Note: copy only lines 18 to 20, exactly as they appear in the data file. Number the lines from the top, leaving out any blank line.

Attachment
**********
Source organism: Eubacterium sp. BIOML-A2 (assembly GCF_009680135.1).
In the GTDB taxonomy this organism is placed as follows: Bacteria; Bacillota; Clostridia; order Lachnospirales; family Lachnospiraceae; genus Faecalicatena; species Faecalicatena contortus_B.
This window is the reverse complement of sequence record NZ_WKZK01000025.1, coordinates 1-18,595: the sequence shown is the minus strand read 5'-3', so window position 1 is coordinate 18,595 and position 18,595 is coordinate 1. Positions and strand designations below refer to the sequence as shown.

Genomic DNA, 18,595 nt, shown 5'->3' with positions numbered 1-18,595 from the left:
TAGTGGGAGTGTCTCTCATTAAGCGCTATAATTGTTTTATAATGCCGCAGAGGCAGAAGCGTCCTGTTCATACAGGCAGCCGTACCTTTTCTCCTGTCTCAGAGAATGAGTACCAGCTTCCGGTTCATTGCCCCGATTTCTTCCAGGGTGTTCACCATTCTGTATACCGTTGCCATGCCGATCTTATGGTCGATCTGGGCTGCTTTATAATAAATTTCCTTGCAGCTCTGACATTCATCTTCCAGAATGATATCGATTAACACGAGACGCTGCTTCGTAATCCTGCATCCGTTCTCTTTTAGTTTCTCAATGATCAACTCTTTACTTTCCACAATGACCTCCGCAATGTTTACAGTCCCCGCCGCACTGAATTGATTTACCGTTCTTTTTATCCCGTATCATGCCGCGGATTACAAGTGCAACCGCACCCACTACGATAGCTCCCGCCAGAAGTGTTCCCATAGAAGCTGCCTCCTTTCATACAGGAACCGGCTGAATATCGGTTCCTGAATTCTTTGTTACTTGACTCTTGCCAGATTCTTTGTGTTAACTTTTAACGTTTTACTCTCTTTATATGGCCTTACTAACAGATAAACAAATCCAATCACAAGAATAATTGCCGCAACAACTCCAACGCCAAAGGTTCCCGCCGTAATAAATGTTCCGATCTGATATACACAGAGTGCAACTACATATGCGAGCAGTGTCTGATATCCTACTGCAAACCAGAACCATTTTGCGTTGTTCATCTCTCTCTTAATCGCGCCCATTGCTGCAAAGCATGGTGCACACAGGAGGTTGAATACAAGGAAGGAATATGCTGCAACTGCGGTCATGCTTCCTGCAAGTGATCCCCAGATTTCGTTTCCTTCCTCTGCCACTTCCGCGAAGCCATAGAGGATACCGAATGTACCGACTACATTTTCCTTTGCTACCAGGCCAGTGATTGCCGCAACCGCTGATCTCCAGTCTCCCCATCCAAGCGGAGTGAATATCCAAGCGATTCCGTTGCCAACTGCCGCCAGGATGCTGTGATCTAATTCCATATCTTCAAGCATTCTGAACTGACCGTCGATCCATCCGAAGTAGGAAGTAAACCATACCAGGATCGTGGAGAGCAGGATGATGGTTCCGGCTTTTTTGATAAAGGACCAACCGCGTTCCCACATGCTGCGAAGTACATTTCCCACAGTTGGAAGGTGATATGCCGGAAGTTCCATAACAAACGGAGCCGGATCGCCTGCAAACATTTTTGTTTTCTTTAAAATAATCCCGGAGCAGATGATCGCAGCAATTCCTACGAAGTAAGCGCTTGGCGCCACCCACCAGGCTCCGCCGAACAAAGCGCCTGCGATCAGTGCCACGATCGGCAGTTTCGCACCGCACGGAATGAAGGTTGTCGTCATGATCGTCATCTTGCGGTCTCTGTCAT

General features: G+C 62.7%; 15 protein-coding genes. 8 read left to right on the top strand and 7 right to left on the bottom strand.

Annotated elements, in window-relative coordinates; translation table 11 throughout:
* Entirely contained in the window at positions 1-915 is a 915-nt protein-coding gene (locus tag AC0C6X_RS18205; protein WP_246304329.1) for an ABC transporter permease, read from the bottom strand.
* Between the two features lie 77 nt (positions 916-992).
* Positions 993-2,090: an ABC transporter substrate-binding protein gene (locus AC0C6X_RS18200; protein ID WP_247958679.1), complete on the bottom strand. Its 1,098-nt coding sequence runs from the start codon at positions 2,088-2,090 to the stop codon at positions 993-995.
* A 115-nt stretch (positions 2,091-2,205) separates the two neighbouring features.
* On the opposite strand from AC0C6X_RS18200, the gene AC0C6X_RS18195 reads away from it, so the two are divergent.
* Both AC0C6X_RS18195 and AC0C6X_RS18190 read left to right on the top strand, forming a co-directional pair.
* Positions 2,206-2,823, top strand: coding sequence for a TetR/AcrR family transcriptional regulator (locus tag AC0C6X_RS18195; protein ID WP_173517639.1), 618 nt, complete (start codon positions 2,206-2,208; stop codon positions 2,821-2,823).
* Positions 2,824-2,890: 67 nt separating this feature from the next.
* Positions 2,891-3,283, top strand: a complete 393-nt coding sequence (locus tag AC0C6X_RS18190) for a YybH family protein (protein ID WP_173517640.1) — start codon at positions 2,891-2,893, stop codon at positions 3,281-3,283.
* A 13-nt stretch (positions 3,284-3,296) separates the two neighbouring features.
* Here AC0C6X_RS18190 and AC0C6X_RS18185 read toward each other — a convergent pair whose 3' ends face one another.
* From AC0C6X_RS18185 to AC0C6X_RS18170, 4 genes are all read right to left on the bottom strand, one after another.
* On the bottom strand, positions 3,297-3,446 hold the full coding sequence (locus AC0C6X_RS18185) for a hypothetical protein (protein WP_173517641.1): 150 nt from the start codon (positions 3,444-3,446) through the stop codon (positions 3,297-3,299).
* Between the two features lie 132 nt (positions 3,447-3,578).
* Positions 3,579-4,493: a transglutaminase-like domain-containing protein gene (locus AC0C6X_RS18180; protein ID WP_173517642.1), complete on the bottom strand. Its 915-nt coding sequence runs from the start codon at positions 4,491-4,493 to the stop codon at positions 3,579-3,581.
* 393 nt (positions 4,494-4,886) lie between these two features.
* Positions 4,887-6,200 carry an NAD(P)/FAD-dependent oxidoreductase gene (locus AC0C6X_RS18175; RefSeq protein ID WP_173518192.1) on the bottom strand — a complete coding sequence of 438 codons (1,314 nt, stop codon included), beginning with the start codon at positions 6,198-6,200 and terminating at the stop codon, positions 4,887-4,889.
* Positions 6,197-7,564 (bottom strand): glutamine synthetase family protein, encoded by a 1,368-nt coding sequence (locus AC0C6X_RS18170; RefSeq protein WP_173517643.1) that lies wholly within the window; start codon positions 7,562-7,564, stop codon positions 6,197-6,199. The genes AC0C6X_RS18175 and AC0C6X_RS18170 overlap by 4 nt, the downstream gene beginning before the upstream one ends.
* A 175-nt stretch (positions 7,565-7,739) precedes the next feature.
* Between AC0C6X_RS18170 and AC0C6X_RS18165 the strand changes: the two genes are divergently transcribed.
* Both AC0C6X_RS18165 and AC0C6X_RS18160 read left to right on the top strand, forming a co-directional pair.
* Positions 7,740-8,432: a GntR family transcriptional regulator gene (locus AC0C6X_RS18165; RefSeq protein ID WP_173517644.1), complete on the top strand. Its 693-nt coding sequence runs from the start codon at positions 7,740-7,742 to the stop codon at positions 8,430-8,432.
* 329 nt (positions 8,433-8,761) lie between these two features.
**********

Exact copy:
* Here AC0C6X_RS18190 and AC0C6X_RS18185 read toward each other — a convergent pair whose 3' ends face one another.
* From AC0C6X_RS18185 to AC0C6X_RS18170, 4 genes are all read right to left on the bottom strand, one after another.
* On the bottom strand, positions 3,297-3,446 hold the full coding sequence (locus AC0C6X_RS18185) for a hypothetical protein (protein WP_173517641.1): 150 nt from the start codon (positions 3,444-3,446) through the stop codon (positions 3,297-3,299).